Supporters also argue that the airport is a regional asset and an authority would give bordering counties a voice.

The regional authority would be governed by a 13-member board.

The N.C. House speaker, Senate president pro tem and governor would each get one appointment, as would commissioners in Lincoln, Iredell, Gaston, Cabarrus and Union counties. Charlotte, the mayor and Mecklenburg County would appoint the remaining members.

Prominent board

The committee is one of three dozen city-appointed boards that advise the City Council on everything from bicycle transportation issues to zoning to taxi cabs.

The airport committee is appointed by the council, the mayor and Charlotte Regional Partnership. Members meet monthly and take nonbinding advisory votes on the airport’s plans.

It is one of the most prominent because the airport is widely viewed by business and political leaders as Charlotte’s most important economic asset.

Committee members approve all Orr’s proposals, typically with little debate. At meetings in January and February, the committee sang “For He’s a Jolly Good Fellow” to Orr after he was named the Charlotte Business Journal’s 2012 “Business Person of the Year.”

Committee Vice Chairman Drew Riolo, a Charlotte aviation lawyer and a pilot, denied that the group rubber-stamps all of Orr’s plans. He said the group supports them because they’re sound.

“The subjects that he puts forward for review we generally agree on because the precedent set by him is so fantastic,” Riolo said.

Unanswered questions

Dorsch, the chairman, is a private pilot who flies extensively on business for a company he co-founded in Charlotte and now co-owns. He was first appointed to the committee in 2008 by then-Charlotte Mayor Pat McCrory and reappointed by Mayor Anthony Foxx.

He is best known in Charlotte for spearheading the 2011 project to bring US Airways Flight 1549 to the Carolinas Aviation Museum, where Dorsch is the volunteer president. In January 2009, the so-called “Miracle on the Hudson” took off for Charlotte from LaGuardia Airport in New York. Minutes later its captain, Chesley “Sully” Sullenberger, splash-landed the Airbus A320 on the Hudson River after the plane collided with geese. All 155 people on board survived.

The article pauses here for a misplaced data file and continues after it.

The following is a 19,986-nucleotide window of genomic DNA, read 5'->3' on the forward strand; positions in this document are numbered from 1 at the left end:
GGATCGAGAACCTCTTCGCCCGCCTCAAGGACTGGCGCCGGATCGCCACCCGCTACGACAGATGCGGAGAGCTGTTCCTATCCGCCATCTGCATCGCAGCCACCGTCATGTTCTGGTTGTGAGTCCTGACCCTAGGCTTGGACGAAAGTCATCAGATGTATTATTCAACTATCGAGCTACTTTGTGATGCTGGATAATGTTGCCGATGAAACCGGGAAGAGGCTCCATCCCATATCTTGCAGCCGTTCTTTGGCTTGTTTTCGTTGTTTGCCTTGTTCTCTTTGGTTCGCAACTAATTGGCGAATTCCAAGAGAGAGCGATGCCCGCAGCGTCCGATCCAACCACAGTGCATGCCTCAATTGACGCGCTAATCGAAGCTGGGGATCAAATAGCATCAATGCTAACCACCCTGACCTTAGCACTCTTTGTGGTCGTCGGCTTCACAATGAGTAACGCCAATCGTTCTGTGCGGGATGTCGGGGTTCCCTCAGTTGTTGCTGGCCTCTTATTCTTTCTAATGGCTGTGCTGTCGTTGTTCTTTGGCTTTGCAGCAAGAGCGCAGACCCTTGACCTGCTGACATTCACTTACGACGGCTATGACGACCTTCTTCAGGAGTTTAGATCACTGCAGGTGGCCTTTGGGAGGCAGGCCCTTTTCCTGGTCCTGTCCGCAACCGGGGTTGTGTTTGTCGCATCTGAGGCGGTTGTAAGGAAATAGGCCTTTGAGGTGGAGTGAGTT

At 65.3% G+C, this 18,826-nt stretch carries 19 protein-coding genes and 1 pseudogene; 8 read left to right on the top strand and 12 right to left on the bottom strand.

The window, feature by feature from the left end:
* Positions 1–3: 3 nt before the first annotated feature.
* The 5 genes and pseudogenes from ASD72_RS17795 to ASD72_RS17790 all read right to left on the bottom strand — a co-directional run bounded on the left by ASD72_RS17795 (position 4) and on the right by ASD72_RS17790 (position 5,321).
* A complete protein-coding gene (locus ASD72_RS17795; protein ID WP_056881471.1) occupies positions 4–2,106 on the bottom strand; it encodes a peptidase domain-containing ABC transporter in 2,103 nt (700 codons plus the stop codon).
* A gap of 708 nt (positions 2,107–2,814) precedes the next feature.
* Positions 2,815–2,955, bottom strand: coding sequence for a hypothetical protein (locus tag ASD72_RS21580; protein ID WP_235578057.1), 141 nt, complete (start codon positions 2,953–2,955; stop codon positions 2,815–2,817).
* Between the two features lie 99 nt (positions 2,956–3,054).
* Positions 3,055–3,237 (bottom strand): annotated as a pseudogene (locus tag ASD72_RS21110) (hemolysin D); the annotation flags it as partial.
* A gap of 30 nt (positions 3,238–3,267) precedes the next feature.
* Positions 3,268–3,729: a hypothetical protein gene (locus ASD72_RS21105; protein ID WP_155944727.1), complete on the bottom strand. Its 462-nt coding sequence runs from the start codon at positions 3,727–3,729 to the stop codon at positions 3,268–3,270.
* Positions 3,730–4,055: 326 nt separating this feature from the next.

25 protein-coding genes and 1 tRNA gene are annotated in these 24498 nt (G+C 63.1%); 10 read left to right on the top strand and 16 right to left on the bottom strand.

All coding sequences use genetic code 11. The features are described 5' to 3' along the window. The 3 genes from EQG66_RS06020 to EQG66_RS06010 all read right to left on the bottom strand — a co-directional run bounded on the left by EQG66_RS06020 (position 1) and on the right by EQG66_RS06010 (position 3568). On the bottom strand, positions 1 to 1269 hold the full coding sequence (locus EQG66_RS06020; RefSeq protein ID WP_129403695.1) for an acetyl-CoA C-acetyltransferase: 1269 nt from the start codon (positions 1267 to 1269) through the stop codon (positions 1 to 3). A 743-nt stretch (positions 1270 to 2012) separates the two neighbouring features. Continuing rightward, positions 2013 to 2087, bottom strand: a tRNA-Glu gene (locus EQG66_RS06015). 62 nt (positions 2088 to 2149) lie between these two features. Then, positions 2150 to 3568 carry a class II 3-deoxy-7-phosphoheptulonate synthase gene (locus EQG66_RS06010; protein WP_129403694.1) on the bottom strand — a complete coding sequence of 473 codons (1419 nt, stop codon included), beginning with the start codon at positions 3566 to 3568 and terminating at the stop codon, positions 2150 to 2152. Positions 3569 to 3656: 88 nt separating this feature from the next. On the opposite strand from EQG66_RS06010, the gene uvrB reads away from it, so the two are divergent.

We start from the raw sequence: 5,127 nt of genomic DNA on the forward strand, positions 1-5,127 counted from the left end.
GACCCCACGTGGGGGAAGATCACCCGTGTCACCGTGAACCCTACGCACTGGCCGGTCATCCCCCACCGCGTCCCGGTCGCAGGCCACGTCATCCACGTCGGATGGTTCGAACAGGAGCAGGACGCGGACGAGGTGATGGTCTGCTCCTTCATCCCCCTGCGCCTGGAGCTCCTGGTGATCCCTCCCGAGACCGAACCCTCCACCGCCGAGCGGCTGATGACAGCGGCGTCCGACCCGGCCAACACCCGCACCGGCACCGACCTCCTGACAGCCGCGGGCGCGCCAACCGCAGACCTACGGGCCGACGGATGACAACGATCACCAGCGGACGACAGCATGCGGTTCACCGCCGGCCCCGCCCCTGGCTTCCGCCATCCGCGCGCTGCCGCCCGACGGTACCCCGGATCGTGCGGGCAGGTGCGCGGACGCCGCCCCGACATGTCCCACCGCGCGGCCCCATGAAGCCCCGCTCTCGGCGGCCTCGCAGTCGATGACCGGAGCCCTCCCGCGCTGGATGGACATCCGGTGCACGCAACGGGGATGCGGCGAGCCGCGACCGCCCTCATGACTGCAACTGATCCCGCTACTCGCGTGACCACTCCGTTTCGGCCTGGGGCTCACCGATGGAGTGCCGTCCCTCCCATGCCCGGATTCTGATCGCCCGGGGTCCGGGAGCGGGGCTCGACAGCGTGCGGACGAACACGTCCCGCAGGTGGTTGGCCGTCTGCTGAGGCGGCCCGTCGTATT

It is now a permanent exhibit at the museum.

Cannon, the mayor pro tem, said he worked with Dorsch to bring the plane to Charlotte.

“We worked for months together on this, almost day to day,” Cannon said. “What’s important to me is to figure out how he was communicating and in what capacity.

“As a council, we need to know why he did it, and what was the gain from it. ... He should have at least had the courtesy to sit down with the mayor – the person who reappointed him – and let him know that he was about to do this.”

Because of the controversy, the Council-Manager Relations Committee, led by Foxx, will re-examine the roles, responsibilities and expectations of council-appointed committees, Cannon said.

“We want to know we have allies on our side,” he said.

Dulin said he thinks Dorsch and the committee might be too loyal to the aviation director.

“There is probably some loyalty to Jerry,” Dulin said. “It’s just improper for him to be advocating against the city’s best interest. It’s just not super bright.”

Lobbying counties

Officials from two surrounding counties said Dorsch contacted them to promote the regional authority.

Both said he allayed their concerns that an authority would take over their local airports. They said Dorsch identified himself as chairman of the advisory board.

“He reached out to me,” said Alex Patton, chairman of the Lincoln County Commission.

Patton told Dorsch of his concern that his county’s airport would be swallowed up by a regional authority. He said Dorsch then sent him information that clarified language in the bill that is now in the state House.

Patton said Dorsch also helped him work with state legislators.

“I talked to my General Assembly folks, and he talked to some of his and got that language straightened out,” he said.

Steve Johnson, the Iredell County Commission chairman, said Dorsch called twice pushing for an authority.

Johnson said Dorsch wanted his board to pass a resolution of support and asked whether he’d appoint a representative from Iredell to one.

“He said they were concerned about the future of the airport … that there’d be additional fees or taxes at the airport,” Johnson said. “They wanted to maintain a pricing advantage.”

He said he told Dorsch that he was concerned about the impact an authority would have on the Statesville airport. In six to eight emails, Johnson said, Dorsch supplied information that assured him the local airport would remain free from regional oversight.

“I had reservations at first because I didn’t want to get mixed up in Charlotte politics,” Johnson said. “And I’m not a big fan of regional planning. But I came to understand that the Charlotte airport is an asset to the region and do believe it’d be best for an authority to govern the airport.

“Now I’m reading that the folks in Charlotte are saying we’re intruding in their affairs. I never called anybody there. That Dorsch fellow called me.”

Portillo: 704-358-5041